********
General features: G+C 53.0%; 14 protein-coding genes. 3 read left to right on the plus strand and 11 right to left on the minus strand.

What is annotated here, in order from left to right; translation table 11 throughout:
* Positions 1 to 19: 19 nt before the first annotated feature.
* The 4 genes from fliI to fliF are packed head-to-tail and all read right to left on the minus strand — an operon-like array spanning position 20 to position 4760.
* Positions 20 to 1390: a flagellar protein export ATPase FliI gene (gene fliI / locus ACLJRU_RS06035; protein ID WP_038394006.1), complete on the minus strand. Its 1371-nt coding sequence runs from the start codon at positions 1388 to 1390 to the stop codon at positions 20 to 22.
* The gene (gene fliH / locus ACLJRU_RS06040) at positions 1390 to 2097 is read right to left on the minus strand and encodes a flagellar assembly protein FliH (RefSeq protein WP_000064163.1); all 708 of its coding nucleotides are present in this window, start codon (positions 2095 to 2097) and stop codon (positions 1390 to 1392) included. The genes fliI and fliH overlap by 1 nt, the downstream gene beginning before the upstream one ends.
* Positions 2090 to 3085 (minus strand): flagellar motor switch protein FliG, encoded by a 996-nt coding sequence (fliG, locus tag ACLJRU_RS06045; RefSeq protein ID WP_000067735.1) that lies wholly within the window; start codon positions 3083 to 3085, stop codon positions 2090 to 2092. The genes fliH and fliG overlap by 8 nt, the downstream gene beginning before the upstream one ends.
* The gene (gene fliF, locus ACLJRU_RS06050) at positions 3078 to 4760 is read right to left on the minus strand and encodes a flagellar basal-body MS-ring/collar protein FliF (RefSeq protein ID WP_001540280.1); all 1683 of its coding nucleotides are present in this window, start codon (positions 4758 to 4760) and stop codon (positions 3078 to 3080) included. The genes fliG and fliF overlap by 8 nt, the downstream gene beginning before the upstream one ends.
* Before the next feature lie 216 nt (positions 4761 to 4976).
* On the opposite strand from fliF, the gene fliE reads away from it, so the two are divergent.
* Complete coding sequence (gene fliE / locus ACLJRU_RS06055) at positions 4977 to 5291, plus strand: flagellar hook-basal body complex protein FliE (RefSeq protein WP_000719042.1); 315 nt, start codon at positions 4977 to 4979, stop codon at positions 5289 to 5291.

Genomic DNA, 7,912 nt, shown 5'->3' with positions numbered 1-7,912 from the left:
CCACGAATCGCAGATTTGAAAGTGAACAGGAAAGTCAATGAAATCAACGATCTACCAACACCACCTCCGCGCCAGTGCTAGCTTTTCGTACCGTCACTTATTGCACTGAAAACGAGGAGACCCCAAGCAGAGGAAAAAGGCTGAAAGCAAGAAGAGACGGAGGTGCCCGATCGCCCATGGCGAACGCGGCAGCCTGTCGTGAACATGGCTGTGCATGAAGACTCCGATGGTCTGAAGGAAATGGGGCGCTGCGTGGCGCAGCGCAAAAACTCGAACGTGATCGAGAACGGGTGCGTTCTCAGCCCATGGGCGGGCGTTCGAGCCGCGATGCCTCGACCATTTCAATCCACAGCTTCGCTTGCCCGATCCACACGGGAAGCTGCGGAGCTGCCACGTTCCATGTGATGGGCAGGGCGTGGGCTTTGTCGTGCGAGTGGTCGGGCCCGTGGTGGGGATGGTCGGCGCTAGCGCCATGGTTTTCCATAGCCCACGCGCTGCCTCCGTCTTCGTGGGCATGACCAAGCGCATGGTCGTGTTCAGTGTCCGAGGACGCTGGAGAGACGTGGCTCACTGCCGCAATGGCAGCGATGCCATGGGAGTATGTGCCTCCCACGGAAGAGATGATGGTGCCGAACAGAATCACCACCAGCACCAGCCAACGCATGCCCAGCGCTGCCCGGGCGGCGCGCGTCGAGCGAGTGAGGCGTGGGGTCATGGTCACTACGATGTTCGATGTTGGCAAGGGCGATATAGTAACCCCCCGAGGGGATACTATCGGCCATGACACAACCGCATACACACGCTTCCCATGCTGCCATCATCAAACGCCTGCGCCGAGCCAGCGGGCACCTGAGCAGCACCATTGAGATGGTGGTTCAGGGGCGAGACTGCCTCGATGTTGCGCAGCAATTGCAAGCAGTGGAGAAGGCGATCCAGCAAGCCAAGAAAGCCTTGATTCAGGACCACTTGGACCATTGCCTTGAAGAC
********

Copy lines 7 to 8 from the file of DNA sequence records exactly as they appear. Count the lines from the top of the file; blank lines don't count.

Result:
* Positions 2090 to 3085 (minus strand): flagellar motor switch protein FliG, encoded by a 996-nt coding sequence (fliG, locus tag ACLJRU_RS06045; RefSeq protein ID WP_000067735.1) that lies wholly within the window; start codon positions 3083 to 3085, stop codon positions 2090 to 2092. The genes fliH and fliG overlap by 8 nt, the downstream gene beginning before the upstream one ends.
* The gene (gene fliF, locus ACLJRU_RS06050) at positions 3078 to 4760 is read right to left on the minus strand and encodes a flagellar basal-body MS-ring/collar protein FliF (RefSeq protein ID WP_001540280.1); all 1683 of its coding nucleotides are present in this window, start codon (positions 4758 to 4760) and stop codon (positions 3078 to 3080) included. The genes fliG and fliF overlap by 8 nt, the downstream gene beginning before the upstream one ends.